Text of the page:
American Studies <i>as</i> Italian Theory



Abstract

Mena Mitrano
Loyola University Chicago
JFRC

American Studies as Italian Theory

Considering Roberto Esposito's narrative of Italian Theory, according to which Italian Theory first started as a US-based phenomenon and only later irradiated in other parts of the world, this paper explores the consequences of that narrative and the questions that it might raise for American Studies: Might Italian Theory rightfully belong to the Americanist's domain of inquiry? If so, what impact might it have on the identity of the Americanist? What is an Americanist?  The paper argues that this new wave of theory illuminates the confluence of American Studies and critical thought, both involved in a simultaneous movement of deterritorialization that pushes them outside their established boundaries.

Keywords: American Studies, literary and cultural theory, Italian American Studies, Italian Theory


Keywords

American Studies; literary and cultural theory; Italian American Studies; Italian Theory

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Published : 2017-06-30


MitranoM. (2017). American Studies <i>as</i&gt; Italian Theory. Review of International American Studies, 10(1). Retrieved from https://journals.us.edu.pl/index.php/RIAS/article/view/5408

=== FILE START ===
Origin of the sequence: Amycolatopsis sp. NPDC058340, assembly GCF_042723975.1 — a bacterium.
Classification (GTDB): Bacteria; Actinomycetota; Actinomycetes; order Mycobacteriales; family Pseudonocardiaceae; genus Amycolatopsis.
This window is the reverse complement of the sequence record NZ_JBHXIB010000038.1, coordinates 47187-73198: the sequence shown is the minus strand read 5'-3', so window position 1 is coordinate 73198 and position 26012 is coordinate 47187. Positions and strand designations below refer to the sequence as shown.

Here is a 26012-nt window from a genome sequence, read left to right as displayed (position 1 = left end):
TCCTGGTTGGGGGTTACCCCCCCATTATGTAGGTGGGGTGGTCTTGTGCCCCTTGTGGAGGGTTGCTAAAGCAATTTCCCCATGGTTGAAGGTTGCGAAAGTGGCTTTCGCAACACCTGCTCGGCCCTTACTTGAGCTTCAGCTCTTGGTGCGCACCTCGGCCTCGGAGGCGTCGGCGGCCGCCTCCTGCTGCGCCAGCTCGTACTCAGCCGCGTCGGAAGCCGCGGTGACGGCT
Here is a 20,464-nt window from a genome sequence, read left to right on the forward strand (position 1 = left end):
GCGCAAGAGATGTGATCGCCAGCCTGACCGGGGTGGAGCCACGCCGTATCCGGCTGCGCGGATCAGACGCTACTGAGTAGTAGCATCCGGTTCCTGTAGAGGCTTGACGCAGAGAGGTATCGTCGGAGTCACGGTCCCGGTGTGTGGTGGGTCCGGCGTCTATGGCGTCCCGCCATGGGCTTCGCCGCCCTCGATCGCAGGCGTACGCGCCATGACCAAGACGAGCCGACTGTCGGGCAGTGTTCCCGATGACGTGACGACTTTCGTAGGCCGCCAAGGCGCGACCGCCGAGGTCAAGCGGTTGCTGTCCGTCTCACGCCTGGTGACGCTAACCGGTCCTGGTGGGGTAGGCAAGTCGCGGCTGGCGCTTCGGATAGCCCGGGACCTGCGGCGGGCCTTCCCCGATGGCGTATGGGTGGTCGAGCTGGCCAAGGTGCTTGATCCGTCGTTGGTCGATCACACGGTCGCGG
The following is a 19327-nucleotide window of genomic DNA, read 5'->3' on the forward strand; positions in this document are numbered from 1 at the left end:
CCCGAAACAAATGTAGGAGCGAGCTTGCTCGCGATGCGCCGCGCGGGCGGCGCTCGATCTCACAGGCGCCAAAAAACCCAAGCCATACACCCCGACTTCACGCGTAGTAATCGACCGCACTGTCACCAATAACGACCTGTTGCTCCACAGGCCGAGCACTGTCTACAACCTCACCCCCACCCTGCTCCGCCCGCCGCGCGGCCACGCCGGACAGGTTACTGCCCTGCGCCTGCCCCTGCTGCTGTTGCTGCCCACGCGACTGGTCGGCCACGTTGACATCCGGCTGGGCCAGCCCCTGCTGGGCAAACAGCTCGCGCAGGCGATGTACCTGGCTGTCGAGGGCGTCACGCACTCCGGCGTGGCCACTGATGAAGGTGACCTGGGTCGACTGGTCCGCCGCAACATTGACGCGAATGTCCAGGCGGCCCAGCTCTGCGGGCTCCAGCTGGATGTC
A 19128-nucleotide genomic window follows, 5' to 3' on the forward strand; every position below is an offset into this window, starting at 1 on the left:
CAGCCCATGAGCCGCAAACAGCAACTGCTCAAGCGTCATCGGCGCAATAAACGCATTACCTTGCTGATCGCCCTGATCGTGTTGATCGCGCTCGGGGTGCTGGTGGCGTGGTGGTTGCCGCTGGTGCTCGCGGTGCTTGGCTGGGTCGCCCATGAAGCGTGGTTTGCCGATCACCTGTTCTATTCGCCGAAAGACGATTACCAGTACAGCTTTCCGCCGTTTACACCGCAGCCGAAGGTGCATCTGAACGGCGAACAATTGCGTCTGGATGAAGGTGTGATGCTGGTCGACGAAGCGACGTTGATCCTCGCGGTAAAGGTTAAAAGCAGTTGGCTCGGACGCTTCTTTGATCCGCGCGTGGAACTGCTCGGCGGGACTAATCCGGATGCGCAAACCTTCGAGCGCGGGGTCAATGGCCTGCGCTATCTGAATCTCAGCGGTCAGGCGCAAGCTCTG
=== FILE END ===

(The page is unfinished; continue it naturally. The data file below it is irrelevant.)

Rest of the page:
Mena Mitrano  mmitrano@luc.edu
Loyola University Chicago, John Felice Rome Center  United States

Mena Mitrano is an Adjunct Professor of Literature at Loyola University Chicago, the John Felice Rome Center, where she convenes the Discourses of Modernity Seminar, which is part of a new international network on Italian Thought and European Philosophies (WORKITEPH). Her new book, In the Archive of Longing: Susan Sontag’s Critical Modernism (Edinburgh University Press, 2016), continues her investigation of the intimate link between modernism and theory. Mitrano is the author of Gertrude Stein: Woman Without Qualities (Ashgate 2005), Language and Public Culture (Edizioni Q 2009) and the co-editor of The Hand of the Interpreter: Essays on Meaning After Theory (Peter Lang 2009). Her essays appeared in Modern Language Studies, Women’s Studies, College Literature, Callaloo, Post Script: Essays in Film and the Humanities, and Modernism/Modernity; she has also contributed entries to the Routledge Online Encyclopaedia of Modernism (edited by Stephen Ross). She serves on the editorial board of the RSA Journal (Rivista di Studi Americani), the official journal of the Italian Association of North American Studies.





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